It's a simple concussion, the first doctor says, but she isn't allowed to leave. Once she goes, Ann announces that she's going to puke and throws up in the little garbage can Kelsey lifts up for her. This room doesn't have anything more convenient. She only does it the once, getting most of the alcohol out of her stomach. It tastes awful. Her stomach doesn't do anything about the rest of it except bitch. She hopes the rest stays down and sits on the bed with her back to the wall, knees drawn up to her chest.
The second doctor is the neurologist who worked on her cranial nerve repair last fall. He looks at the chart, looks at her, looks at the Carnadines; says, "I need to be alone with my patient, please." Kelsey looks at Ann, Ann looks at Kevin, Kevin looks at the floor. Ann nods. They leave her alone and the doctor closes the door.
Same old routine, pulling her eyes open and trying to tell what's drunk and what's concussed. He's writing things down on a page that still has notes from their last appointment. "Ever been concussed before?"
"Three or four times," she says. "When I was a teen. Got thrown off my horse. Knocked down in basketball. Once when I was a kid."
"Okay." She focuses on her knees while he writes that down. Then he runs through her reflexes, hands and knees and eyes and jaw and of course she gets dizzy when she tries to focus on something moving back and forth. She just feels sick, and is only vaguely glad that he can't see anything unusual. She has to come back when the concussion's done with and get re-examined. He tells her to go back to PT, of course. PT is his answer for everything.
She's allowed to leave, so Kevin goes to get the car. As Ann drinks the bottle of water Kelsey hands her, an orderly pops in with the pair of disposable sandals Kelsey wheedled him into getting from an exam room. She holds her stilettos by the heel and shuffle-steps to keep the sandals on her feet; this way she doesn't have to walk outside barefoot. It's cold and frosty, but there's only the barest coating of snow in the city.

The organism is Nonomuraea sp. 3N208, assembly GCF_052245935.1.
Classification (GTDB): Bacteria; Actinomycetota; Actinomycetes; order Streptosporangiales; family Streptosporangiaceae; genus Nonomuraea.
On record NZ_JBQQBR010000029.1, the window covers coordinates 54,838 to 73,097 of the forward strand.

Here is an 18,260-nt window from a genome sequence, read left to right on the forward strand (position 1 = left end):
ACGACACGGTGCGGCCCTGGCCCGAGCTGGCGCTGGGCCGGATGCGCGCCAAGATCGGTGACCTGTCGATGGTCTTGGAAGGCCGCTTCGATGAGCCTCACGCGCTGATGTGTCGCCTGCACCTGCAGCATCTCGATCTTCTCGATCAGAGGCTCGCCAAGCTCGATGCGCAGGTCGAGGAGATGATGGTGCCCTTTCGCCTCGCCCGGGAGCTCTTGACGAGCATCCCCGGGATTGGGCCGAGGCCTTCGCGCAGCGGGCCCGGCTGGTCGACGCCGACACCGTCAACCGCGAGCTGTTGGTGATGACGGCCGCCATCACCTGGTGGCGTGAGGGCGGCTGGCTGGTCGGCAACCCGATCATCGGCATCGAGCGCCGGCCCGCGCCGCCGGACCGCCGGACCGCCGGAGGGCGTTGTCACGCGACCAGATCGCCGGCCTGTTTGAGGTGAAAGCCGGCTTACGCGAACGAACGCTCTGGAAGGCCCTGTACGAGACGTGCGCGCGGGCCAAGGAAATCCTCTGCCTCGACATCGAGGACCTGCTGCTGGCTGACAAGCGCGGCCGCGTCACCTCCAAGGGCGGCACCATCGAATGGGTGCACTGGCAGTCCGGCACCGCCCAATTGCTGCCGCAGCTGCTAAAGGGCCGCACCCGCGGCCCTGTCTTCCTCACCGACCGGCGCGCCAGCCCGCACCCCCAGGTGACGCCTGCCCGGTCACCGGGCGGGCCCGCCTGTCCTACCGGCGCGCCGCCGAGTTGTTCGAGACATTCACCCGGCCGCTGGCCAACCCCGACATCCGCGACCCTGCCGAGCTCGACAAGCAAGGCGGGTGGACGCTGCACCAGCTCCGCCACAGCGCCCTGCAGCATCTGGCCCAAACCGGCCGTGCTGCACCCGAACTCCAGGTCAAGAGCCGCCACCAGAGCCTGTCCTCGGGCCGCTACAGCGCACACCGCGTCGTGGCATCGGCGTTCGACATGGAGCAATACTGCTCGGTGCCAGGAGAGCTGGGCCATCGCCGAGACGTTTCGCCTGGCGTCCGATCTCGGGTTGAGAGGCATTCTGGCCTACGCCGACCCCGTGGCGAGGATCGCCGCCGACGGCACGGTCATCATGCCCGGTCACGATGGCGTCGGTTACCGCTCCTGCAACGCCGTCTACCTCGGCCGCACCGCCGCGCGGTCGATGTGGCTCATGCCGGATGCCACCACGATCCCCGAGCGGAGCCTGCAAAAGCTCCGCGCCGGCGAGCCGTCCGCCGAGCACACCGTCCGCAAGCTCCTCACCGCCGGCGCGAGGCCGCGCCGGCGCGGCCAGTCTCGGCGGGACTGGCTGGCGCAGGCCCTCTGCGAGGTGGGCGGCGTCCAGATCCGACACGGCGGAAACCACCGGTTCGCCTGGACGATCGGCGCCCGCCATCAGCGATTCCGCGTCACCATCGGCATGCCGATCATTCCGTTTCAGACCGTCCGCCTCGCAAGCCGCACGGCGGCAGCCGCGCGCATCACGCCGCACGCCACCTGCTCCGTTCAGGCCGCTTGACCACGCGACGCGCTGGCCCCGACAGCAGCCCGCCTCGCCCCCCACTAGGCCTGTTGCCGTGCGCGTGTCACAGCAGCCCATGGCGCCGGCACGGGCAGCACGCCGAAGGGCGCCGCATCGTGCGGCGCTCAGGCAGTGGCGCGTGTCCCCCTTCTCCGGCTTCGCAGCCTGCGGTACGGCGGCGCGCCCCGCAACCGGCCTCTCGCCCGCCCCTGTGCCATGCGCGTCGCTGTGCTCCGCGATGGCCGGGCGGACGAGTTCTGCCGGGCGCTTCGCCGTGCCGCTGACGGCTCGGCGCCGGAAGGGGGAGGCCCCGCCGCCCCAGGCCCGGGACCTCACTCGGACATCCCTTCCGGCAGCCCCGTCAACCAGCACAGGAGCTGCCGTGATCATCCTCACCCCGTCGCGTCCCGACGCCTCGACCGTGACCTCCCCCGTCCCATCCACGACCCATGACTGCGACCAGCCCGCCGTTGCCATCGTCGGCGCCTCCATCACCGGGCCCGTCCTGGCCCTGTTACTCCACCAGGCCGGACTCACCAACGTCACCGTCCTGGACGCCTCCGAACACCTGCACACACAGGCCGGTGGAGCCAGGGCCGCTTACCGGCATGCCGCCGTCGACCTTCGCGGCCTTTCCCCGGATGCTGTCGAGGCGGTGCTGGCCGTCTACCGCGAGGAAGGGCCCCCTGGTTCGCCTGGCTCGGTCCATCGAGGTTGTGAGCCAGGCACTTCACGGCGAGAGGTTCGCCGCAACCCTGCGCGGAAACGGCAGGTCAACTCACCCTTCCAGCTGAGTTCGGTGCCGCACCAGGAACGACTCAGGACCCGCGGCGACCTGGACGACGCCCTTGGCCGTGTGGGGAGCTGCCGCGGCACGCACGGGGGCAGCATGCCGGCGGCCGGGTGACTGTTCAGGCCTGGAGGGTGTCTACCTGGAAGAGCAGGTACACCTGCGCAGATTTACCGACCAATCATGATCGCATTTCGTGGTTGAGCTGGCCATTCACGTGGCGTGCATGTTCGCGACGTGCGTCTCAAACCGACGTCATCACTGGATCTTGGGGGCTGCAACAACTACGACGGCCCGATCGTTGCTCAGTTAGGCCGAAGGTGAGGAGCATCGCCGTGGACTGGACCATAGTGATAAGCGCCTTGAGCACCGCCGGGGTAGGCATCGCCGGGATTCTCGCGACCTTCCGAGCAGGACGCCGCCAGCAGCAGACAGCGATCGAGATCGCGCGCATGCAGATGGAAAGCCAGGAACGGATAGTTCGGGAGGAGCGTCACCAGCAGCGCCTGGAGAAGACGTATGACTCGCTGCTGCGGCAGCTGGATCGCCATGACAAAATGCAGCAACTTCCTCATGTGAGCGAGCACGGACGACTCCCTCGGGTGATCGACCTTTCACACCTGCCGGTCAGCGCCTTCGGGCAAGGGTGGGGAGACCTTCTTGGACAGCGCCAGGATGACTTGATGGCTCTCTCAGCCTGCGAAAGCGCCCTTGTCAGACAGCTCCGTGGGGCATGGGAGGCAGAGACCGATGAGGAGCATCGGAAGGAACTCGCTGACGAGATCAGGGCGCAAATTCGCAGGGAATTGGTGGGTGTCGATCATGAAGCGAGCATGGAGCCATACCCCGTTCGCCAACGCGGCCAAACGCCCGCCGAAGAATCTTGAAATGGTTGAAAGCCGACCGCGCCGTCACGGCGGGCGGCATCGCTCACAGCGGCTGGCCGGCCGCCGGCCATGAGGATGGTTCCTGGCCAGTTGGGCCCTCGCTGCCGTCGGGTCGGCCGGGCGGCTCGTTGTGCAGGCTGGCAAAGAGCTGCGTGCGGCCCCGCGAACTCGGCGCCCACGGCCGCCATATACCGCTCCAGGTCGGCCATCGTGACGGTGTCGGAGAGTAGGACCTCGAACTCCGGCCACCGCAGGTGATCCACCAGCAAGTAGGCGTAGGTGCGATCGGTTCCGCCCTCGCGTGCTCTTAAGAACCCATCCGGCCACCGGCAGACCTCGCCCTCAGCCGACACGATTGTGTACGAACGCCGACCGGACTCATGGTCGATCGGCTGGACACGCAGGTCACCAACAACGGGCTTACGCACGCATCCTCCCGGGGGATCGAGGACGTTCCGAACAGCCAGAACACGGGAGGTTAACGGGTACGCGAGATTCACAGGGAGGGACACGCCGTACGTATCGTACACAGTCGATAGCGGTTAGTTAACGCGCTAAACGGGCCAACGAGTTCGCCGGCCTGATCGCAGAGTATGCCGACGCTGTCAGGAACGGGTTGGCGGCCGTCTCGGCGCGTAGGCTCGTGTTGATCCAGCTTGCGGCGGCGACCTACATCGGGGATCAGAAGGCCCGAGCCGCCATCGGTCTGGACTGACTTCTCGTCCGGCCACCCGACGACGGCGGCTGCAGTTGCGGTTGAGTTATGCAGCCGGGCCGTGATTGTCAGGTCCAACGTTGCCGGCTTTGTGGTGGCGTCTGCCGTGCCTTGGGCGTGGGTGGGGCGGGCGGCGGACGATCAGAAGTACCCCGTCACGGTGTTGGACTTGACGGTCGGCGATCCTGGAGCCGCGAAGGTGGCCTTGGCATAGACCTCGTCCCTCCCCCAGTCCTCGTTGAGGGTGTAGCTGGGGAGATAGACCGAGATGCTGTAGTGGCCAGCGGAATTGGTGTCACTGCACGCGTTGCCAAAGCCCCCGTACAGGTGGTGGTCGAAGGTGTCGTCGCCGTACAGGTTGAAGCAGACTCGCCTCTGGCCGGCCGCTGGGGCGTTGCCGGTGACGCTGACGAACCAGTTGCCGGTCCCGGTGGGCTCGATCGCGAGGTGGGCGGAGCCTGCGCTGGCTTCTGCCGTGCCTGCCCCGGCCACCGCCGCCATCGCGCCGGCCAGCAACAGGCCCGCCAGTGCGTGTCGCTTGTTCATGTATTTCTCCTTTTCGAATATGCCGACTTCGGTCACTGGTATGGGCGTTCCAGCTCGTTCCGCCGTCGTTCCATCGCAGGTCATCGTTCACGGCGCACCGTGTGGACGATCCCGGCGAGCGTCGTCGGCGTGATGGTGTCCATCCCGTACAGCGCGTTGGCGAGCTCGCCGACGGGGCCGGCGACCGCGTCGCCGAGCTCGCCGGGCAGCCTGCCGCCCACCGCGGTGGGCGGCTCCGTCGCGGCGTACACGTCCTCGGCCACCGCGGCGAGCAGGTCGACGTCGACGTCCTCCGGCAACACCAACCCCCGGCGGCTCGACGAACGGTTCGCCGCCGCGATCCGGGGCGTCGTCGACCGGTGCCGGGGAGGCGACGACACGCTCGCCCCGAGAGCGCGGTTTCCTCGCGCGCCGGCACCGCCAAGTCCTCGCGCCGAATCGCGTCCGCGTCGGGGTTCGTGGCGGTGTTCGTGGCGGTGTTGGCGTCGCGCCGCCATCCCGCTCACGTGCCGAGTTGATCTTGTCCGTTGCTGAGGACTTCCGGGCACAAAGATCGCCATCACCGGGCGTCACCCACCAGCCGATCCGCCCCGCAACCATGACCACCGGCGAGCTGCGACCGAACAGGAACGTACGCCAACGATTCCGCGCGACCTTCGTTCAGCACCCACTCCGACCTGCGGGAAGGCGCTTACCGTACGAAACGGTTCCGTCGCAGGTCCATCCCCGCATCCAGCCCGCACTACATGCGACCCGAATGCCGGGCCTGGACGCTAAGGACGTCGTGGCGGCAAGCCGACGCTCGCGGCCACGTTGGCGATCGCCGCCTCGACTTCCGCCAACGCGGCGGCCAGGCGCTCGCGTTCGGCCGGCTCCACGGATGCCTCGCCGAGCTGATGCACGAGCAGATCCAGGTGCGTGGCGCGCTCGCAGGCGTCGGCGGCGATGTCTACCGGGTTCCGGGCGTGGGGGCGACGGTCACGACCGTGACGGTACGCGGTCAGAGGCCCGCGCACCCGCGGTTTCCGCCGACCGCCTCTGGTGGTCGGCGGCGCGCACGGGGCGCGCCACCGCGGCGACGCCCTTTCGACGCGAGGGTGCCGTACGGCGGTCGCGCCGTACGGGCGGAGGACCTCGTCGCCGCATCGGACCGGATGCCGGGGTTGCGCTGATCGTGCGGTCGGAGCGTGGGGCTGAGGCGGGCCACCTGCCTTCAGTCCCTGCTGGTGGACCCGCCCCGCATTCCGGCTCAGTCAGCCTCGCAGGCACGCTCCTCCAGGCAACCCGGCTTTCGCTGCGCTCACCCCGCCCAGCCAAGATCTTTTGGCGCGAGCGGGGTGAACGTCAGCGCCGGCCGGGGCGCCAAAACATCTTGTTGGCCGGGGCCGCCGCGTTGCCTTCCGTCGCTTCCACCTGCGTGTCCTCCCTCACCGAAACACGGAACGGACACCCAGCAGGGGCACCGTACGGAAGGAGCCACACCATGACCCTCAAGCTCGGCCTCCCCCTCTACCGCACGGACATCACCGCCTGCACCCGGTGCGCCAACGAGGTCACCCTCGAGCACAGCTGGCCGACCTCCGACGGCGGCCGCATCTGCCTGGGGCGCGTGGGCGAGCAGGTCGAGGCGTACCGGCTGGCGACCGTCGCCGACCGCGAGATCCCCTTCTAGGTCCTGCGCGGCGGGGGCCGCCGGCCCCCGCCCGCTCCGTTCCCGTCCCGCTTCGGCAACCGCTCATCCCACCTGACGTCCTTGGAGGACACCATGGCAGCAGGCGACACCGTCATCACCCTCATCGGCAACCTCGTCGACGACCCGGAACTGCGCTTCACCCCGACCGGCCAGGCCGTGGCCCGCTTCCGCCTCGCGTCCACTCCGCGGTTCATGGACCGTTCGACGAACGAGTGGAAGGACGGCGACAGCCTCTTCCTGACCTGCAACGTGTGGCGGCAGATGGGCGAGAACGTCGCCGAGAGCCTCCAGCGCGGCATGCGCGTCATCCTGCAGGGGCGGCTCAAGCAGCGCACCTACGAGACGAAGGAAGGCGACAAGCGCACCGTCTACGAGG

"What was that about?" Kevin asks in the car.
Ann has to stir herself out of a reverie. "What?"
"You have to go to a special hospital? We have to leave the room? What was that?"
She tries to think of an answer. Then she gets distracted by the pounding in her head. The car turns a corner, and it occurs to her that she didn't answer his question. "I can't think of anything to say that's not a lie." Because she can't think of something slick, and she gets a sense in the way her shoulders hunch that it's not just that. She's not motivated to think of a lie. She doesn't want to lie.
"There's a lot you can't say," Kelsey cuts in.
"Yeah," Kevin agrees, heavily. "There's a lot you're not saying."
He's getting pissy about this? Part of her tries to be outraged, and part of her tries to say, yes, I'm sick of this too. She takes deep breaths, "Because it's not like I'm under a nondisclosure agreement or anything."
"And you don't mind reminding us. It's not like you're James Bond."
"No. James Bond was good at his job." Why that little bit of venom slips out... oh, move on. Her head hurts. She's injured and she's tired and there's alcohol playing with her head. She's not supposed to feel bad about herself. It's her birthday. And Kevin Carnadine can just deal with it. "If you've got a problem, you didn't have to come. It's my birthday. So just... stop being an ass."